Life Along the Silk Road
Berkeley, University of California Press, 1999.
Writing in a style somewhat reminiscent of Edward Schafer's "The
Golden Peaches of Samarkand," Susan Whitfield produced a neat little book entitled Life Along the Silk Road. This publication constitutes a welcome addition to the growing scholarly literature in English on
Central Asia. This region of the world presents a formidable challenge for Western historians. During the last three millennia this area of the world served as the homeland for a motley assortment of nomadic peoples who frequently terrorized their more sedentary civilized neighbors.
Just trying to identify who was where during what period of time (and for how long) can vex the most dedicated historian.
Fortunately, for students of Asia, a fairly impressive number of delightful books appeared recently offering extremely helpful information about this mysterious region. This especially proves true for conditions in this area during the Chinese Tang Dynasty (618-906 AD). These publications became possible because of the accessibility of thousands of manuscripts plundered by Western and Japanese adventurers in the first decade of the twentieth century. Yet it took quite a while before these Dunhuang manuscripts successfully inspired scholars to reveal their contents.
Susan Whitfield offers ten well-balanced biographies in this volume. She also included a Preface, map, annotated bibliography, and index. The biographies deal with four women and six men, each from a distinctive social class and profession, who lived from the 9th through the 10th centuries. Five are Han Chinese and the others are Sogdian,
Tibetan, Uighur, Kashmiri and Kuchean. The men are a merchant, a soldier, a monk, a horseman, an official and an artist. The women are a princess, a courtesan, a nun and a widow. They also lived in different cities along the Silk Road and some, such as the merchant, travelled from Samarkand in the west to Changan in the east. The balanced mix of people, profession and social status allowed Whitfield to infuse each biography with ancillary information pertaining to religion, flora and fauna, medicine, housing, food, scenery, and so forth. She also was quite faithful to report major historical events for each "tale."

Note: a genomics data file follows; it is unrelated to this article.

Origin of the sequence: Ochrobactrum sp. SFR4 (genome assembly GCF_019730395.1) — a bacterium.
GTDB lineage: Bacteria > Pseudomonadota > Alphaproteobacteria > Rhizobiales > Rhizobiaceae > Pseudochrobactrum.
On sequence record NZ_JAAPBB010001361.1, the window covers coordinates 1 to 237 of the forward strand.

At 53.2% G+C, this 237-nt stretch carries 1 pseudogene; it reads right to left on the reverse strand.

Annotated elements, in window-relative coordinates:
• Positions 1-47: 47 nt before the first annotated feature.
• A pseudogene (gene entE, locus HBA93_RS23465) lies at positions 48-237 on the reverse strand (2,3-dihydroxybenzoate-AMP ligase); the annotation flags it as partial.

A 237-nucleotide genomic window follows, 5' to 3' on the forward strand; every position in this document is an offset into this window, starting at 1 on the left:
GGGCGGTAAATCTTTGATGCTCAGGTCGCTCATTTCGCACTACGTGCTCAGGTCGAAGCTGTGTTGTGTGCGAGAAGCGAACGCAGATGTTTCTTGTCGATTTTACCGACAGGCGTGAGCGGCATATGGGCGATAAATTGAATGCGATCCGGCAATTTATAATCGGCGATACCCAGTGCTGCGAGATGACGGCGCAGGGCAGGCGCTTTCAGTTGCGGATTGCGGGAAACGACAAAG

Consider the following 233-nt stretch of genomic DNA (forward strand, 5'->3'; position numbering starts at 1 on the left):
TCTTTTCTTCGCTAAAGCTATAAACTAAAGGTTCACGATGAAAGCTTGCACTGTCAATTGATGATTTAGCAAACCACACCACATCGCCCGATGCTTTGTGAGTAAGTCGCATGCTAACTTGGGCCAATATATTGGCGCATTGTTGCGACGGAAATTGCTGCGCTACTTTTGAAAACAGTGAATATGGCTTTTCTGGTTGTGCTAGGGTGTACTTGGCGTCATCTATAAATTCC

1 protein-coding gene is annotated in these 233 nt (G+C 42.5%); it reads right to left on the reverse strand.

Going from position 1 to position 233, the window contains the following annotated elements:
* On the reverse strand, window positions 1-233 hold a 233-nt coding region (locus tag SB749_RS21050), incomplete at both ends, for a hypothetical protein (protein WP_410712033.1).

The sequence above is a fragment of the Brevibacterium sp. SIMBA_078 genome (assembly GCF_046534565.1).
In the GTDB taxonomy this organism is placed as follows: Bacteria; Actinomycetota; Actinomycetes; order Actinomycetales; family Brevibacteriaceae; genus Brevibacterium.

Susan Whitfield appears extremely well-qualified to conjure up this assortment of tales concerned with Life Along the Silk Road. She supervises the International Dunhuang Project at the British Library. This
COMPARATIVE CIVILIZATIONS REVIEW
project recently made available on the Internet to scholars everywhere over 50,000 pre-eleventh century Silk Road documents. This represents a veritable cornucopia of materials that will keep scholars busy for many decades. Amongst several impressive titles credited to her, she is listed as co-author of Dunhuang and Turfan: Contents and
Conservation of Ancient Documents from Central Asia. Having ready access to this material and obviously very intimate knowledge of its contents, doubtless accounts for the delightful wealth of personalized information contained in these "tales."
This book's most obvious strength is its descriptive details.
Whitfield not only offers matters on the lives of human beings, she infuses her narrative with delightfully elaborate descriptions embracing an amazing plethora of topics. The Sogdian merchant's story which opens this book affords Whitfield that chance to describe where the Sogdian people lived, their distinctive clothing, what products were traded and how people in the 8th century AD bargained. As the merchant in question traveled to Xi'an, this allowed Whitfield to include a description of the travel conditions, the terrain traversed, the cities visited (along with